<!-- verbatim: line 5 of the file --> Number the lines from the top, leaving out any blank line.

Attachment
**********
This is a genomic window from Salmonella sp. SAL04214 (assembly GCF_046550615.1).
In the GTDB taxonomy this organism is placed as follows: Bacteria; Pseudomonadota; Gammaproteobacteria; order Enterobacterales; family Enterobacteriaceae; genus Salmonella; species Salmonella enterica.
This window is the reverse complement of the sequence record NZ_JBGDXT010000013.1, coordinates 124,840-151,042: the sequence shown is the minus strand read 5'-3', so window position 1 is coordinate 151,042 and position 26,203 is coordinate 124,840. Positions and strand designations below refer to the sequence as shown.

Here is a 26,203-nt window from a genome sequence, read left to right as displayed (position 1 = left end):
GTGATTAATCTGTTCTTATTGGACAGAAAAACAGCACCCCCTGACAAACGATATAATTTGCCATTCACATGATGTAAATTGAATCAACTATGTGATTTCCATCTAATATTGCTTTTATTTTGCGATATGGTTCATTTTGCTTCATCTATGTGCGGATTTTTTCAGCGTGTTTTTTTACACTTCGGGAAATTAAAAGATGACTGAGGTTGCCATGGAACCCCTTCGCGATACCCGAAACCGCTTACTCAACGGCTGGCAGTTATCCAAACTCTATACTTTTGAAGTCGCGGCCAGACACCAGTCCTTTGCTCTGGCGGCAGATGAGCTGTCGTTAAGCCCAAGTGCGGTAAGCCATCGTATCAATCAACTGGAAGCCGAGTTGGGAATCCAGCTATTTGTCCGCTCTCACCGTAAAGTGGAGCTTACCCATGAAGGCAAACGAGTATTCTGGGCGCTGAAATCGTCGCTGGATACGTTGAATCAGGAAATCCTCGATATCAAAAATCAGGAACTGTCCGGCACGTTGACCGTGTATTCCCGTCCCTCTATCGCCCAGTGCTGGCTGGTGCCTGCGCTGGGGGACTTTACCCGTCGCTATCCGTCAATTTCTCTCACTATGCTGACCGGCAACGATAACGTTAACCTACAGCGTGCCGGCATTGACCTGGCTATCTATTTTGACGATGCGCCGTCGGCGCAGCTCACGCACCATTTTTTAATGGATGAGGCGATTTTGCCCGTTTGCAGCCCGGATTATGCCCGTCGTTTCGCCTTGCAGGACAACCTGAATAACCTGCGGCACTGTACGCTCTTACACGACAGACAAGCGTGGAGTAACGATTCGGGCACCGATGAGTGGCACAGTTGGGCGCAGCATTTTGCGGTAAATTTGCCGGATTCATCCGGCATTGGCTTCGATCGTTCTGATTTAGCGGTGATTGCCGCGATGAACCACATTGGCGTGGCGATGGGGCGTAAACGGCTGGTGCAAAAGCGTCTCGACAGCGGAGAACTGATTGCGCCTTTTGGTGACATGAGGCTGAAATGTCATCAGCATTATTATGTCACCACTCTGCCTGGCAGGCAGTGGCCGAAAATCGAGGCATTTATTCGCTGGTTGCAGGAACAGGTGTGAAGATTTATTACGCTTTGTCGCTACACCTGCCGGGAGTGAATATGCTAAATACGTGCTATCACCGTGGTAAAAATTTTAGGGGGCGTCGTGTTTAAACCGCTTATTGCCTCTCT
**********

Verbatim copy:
GTGATTAATCTGTTCTTATTGGACAGAAAAACAGCACCCCCTGACAAACGATATAATTTGCCATTCACATGATGTAAATTGAATCAACTATGTGATTTCCATCTAATATTGCTTTTATTTTGCGATATGGTTCATTTTGCTTCATCTATGTGCGGATTTTTTCAGCGTGTTTTTTTACACTTCGGGAAATTAAAAGATGACTGAGGTTGCCATGGAACCCCTTCGCGATACCCGAAACCGCTTACTCAACGGCTGGCAGTTATCCAAACTCTATACTTTTGAAGTCGCGGCCAGACACCAGTCCTTTGCTCTGGCGGCAGATGAGCTGTCGTTAAGCCCAAGTGCGGTAAGCCATCGTATCAATCAACTGGAAGCCGAGTTGGGAATCCAGCTATTTGTCCGCTCTCACCGTAAAGTGGAGCTTACCCATGAAGGCAAACGAGTATTCTGGGCGCTGAAATCGTCGCTGGATACGTTGAATCAGGAAATCCTCGATATCAAAAATCAGGAACTGTCCGGCACGTTGACCGTGTATTCCCGTCCCTCTATCGCCCAGTGCTGGCTGGTGCCTGCGCTGGGGGACTTTACCCGTCGCTATCCGTCAATTTCTCTCACTATGCTGACCGGCAACGATAACGTTAACCTACAGCGTGCCGGCATTGACCTGGCTATCTATTTTGACGATGCGCCGTCGGCGCAGCTCACGCACCATTTTTTAATGGATGAGGCGATTTTGCCCGTTTGCAGCCCGGATTATGCCCGTCGTTTCGCCTTGCAGGACAACCTGAATAACCTGCGGCACTGTACGCTCTTACACGACAGACAAGCGTGGAGTAACGATTCGGGCACCGATGAGTGGCACAGTTGGGCGCAGCATTTTGCGGTAAATTTGCCGGATTCATCCGGCATTGGCTTCGATCGTTCTGATTTAGCGGTGATTGCCGCGATGAACCACATTGGCGTGGCGATGGGGCGTAAACGGCTGGTGCAAAAGCGTCTCGACAGCGGAGAACTGATTGCGCCTTTTGGTGACATGAGGCTGAAATGTCATCAGCATTATTATGTCACCACTCTGCCTGGCAGGCAGTGGCCGAAAATCGAGGCATTTATTCGCTGGTTGCAGGAACAGGTGTGAAGATTTATTACGCTTTGTCGCTACACCTGCCGGGAGTGAATATGCTAAATACGTGCTATCACCGTGGTAAAAATTTTAGGGGGCGTCGTGTTTAAACCGCTTATTGCCTCTCT